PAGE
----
The big story in The Washington Post today was titled "The courage to persevere":
It’s scary out there. Americans worry that the government can’t stop terrorists where we live. Security checkpoints multiply at workplaces, and in theaters and stadiums and other places where we go to relax. Schools close over hoaxes that used to be ignored. Some days, the world seems consumed by conflict.At first I thought, I hope they talk to someone in a chair. Then I decided my life is not ruled by courage as much as necessity.
People in authority say the right response is to carry on, live your life. That takes a certain courage, which can be a tough thing to summon when you’re on edge. But all around us, people show their courage in the quietest of ways.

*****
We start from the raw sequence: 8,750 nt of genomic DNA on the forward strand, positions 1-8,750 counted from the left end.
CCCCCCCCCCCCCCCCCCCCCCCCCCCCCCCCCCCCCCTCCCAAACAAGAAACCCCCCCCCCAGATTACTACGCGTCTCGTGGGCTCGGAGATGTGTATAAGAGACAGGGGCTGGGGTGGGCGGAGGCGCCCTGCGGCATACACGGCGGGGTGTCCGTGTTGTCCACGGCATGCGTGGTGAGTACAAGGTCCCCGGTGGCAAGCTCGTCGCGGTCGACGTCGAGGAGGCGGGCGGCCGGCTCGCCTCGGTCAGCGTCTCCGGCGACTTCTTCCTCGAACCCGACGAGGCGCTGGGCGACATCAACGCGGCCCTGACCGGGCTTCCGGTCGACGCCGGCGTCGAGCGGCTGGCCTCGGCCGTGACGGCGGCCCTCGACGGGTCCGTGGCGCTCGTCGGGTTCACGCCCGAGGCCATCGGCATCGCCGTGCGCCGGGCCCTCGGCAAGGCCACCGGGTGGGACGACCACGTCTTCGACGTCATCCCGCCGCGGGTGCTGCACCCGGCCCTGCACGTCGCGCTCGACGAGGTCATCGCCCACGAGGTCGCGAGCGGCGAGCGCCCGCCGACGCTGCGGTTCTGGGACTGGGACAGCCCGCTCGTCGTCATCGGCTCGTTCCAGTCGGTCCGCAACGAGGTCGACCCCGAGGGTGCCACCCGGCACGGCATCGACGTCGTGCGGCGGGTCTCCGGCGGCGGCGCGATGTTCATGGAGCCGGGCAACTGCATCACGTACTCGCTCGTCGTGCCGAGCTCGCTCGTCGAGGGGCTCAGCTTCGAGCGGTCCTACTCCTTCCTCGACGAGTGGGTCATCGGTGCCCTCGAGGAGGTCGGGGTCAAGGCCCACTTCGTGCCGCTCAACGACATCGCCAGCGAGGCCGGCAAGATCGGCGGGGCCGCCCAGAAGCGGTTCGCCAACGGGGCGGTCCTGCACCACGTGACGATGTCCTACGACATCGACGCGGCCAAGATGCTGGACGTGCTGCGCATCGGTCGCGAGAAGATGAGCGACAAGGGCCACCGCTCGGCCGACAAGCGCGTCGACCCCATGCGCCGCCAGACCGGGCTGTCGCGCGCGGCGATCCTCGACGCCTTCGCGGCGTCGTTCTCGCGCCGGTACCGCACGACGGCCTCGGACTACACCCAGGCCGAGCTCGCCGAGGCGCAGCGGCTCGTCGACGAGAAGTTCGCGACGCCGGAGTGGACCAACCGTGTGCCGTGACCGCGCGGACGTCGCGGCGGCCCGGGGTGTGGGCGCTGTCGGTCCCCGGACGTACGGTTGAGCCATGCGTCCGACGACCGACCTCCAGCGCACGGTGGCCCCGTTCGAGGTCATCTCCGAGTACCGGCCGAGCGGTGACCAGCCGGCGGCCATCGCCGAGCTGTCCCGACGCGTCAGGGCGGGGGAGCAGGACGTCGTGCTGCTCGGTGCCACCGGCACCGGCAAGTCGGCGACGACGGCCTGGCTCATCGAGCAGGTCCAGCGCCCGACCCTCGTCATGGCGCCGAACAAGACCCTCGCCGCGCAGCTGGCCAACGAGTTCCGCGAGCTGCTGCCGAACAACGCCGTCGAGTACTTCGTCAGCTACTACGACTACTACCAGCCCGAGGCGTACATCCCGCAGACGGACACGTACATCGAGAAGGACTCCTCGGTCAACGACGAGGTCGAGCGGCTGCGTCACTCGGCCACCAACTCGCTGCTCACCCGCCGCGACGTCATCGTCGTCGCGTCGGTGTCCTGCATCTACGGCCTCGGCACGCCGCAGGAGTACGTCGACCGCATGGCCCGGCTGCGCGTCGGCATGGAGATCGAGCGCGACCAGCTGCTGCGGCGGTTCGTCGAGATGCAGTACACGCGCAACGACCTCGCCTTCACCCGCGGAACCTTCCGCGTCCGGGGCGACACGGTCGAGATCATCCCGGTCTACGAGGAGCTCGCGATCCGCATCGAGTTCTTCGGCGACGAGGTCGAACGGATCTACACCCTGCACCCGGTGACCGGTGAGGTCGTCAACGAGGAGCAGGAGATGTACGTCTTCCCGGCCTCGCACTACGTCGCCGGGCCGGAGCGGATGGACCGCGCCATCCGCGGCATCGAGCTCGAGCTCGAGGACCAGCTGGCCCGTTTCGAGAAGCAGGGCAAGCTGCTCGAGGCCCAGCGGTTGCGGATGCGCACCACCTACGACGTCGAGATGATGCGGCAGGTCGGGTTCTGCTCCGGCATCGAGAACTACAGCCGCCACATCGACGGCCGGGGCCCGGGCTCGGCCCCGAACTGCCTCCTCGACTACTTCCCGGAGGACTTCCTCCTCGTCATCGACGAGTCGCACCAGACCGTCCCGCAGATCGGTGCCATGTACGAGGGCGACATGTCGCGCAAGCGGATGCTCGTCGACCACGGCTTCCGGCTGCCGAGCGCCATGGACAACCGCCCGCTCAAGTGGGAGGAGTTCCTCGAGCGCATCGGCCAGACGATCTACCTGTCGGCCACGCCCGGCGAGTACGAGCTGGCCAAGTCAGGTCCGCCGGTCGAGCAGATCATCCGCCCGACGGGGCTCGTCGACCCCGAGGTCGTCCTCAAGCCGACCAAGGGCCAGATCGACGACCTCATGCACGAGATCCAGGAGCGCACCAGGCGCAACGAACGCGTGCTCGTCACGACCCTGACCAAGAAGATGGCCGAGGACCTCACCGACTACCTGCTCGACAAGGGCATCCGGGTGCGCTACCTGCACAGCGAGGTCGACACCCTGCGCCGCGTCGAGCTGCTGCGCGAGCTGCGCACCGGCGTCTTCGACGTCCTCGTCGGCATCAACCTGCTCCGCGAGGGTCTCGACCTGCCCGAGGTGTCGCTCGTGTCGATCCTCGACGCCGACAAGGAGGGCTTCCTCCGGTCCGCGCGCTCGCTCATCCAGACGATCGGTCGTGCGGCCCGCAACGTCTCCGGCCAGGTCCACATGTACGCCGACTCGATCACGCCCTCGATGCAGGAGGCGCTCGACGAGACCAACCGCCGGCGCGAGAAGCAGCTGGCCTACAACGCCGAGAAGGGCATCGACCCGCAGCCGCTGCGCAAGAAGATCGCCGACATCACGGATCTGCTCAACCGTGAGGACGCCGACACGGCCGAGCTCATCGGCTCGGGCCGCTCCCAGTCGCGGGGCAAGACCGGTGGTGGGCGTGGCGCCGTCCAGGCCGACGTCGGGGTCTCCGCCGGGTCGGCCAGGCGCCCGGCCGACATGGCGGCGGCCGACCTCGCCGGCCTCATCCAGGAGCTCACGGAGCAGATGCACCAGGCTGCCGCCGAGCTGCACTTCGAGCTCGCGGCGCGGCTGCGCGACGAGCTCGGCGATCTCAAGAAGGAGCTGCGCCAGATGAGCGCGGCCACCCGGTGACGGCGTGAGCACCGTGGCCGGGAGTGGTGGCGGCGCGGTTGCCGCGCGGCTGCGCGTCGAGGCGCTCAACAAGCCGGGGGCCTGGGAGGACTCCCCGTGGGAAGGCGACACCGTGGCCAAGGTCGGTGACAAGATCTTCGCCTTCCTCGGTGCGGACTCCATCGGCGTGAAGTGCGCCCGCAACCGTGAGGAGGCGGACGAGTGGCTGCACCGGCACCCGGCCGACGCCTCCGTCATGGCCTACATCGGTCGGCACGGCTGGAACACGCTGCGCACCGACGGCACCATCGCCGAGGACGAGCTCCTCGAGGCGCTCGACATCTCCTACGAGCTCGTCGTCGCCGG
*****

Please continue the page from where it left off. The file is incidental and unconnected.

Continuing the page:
This Christmas, we profile four people who fell into life’s traps — they were desperate for money, hungry for freedom, smothered by grief, trapped by disease. And then, somehow, they found their strength. They summoned their courage.
I didn't go to the bathroom at church last night to be brave, but because I had to go. Ditto for why I went in the wheelchair stall, which had no overhead light.
What was my option when I tried to stand up and realized the tile was as slick as any I have encountered? I didn't get to my chair as best as I was able because I was courageous. I got to my chair because otherwise I might still be there. (Well, not really, my nephew was dutifully watching over me from outside the stall.)
How courageous is it to say that I would sell my soul to be whole?